Skip to main content

Playing MMORPGs my way. Part 2: Conflicting Requirements.

Looking at my list of likes and dislikes about mmorpgs the most stark conflict is my love for all things group related contrasting with a dislike of schedules, organisation and planning. Group activities require organisation. No organisation, no group.

One outcome of this conflict is that it limits my ambition within the game. I fully accept that challenging group content such as instances and raids is the most exciting and engaging part of mmorpgs. I also accept that in order to have a reasonable chance of overcoming these challenges you need planning, you need raid schedules, you need loot rosters. At the moment I don't want to participate in scheduled activities so that precludes me from partaking in these group activities. It's a choice.

Luckily I also like pugging. I enjoy the randomness of pickup groups and I am tolerant enough to accept that you don't get efficiency in a pug. I am happy using pugs to get through lower level group content.

There is a moral dilemma relating to my rejection of organisation in my gaming. I realise that I benefit from the organisational efforts of others. I have access to a chat channel filled with agreeable people because someone organises screening and recruiting. I have access to guild forums because someone put together a website. I can ask for help with difficult quests. I have access to crafters and so on. In not contributing to the organising I am sponging off the efforts of those who do organise. In order to try an re-dress this balance I try hard to be a good guild citizen. I try to contribute in a friendly and helpful way to guild chat and guild forums. I try to help out others with quests when I am in a position to do so. I am also careful not to abuse the goodwill of other kin members.I use pugs where possible to get through content and I try not to bother guild craftspeople with requests.

It might appear that my love of getting things finished conflicts with my love of a challenge. Lotro, like many other mmos does not always reward player's who take the more challenging rout, particularly in the solo game. The fastest way to level is to pick easy mobs and easy quests which are a bit below your level. Testing yourself by soloing elite mobs can be very entertaining but is not a route to rapid progression. Oddly enough I don't experience this as a conflict at all. While I enjoy finishing things I am very happy to take my time completing them as long as the journey is enjoyable. I feel under no pressure to race to the finish as long as I have interesting things to do along the way. I do however have a problem with being forced to endure long boring treadmills just to get to some desired end goal. Rep grind, trait grind, loot grind, in fact just about any thing with the word grind in it is anathema to me.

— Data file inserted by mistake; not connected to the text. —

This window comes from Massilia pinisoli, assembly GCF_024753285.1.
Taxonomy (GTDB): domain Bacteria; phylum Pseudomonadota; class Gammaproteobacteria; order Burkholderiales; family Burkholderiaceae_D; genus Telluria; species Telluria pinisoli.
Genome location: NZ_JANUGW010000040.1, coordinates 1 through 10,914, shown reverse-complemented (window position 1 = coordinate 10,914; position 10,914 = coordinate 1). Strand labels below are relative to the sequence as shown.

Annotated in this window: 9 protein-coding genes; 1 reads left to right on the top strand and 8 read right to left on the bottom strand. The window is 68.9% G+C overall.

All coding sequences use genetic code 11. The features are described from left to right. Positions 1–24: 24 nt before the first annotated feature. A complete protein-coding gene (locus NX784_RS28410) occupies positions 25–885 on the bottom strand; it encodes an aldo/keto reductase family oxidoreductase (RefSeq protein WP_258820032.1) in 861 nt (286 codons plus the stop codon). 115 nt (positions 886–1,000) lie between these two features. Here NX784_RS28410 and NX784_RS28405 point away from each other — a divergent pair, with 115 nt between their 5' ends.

Popular posts from this blog

My First Gaming Mouse: Logitech G300

I bought a gaming mouse yesterday a Logitech G300, here my initial thoughts. What is a gaming mouse?  There are a wide variety of devices available classified as gaming mice but a few features  seem common: 1. Wired rather than wireless: Although some high end models are wireless wired connections are just better and faster than wireless so most gaming mice stick with wired. As a bonus wired mice don't need batteries so the mouse is lighter.  2. High response rate: 1 to 2ms response rate so the mouse immediately responds to input.  2. High DPI. Gaming mice invariable boast high DPI numbers from 2,000 DPI upwards. This makes the device very responsive to the smallest movements.   3. Adjustable DPI . High DPI improves responsiveness but reduces precision so gaming mice generally allow you to adjust the DPI down for precise work such as pulling off headshots in sniper mode. Generally the mouse allows dpi to be changed on the fly by pressing a button.  4. Extr

Portal 2 two screen coop on one PC.

I mentioned before that I intended to try Portal 2 in "unofficial split screen co-op mode. Well split screen on a small computer monitor is a recipe for a headache especially when the game defies gravity as much as portal. However a minor bit of extra fiddling allowed us to drive two seperate screens from one PC. The Steam forums describes a complicated method of doing this that I couldn't get working so this simpler method which worked for me might be of use to someone. 1. First I followed the instructions in this post to get split screen multi-player working: A minor issue not mentioned is that you need to enable the console from the keyboard/mouse options menu I am using keyboard and one wired Xbox360 controller as suggested. Getting the controller to switch to channel 2 was tricky at first but as Chameleon8 mentions plugging it out and in again during loading works. The trick for me was to do the plug / p

Return to New Eden and a Secret Confession

I feel a growing temptation to return to EVE but having been away from mmos for quite a while I am not quite ready to resubscribe.  Instead I started a disposable character on a free trial to test my resolve.  Knowing that this character will be thrown in the bin in a couple of weeks is actually quite liberating. Freed from the fear of gimping my character I feet no necessity to min max anything. I picked a Gallente because I think they have cool looking spaceships and went from there. First obvious change since I last played is being able to walk around my Captain's quarters. Its a nice idea but hardly a game changer. Can you decorate your quarters I wonder and if so do these home improvements move around with you wherever you go? The second obvious change is the much improved tutorial. I managed to make it through the first steps introduction without having to resort to on-line help or the  chat channel which is a first for me in EVE. Even better once you have finis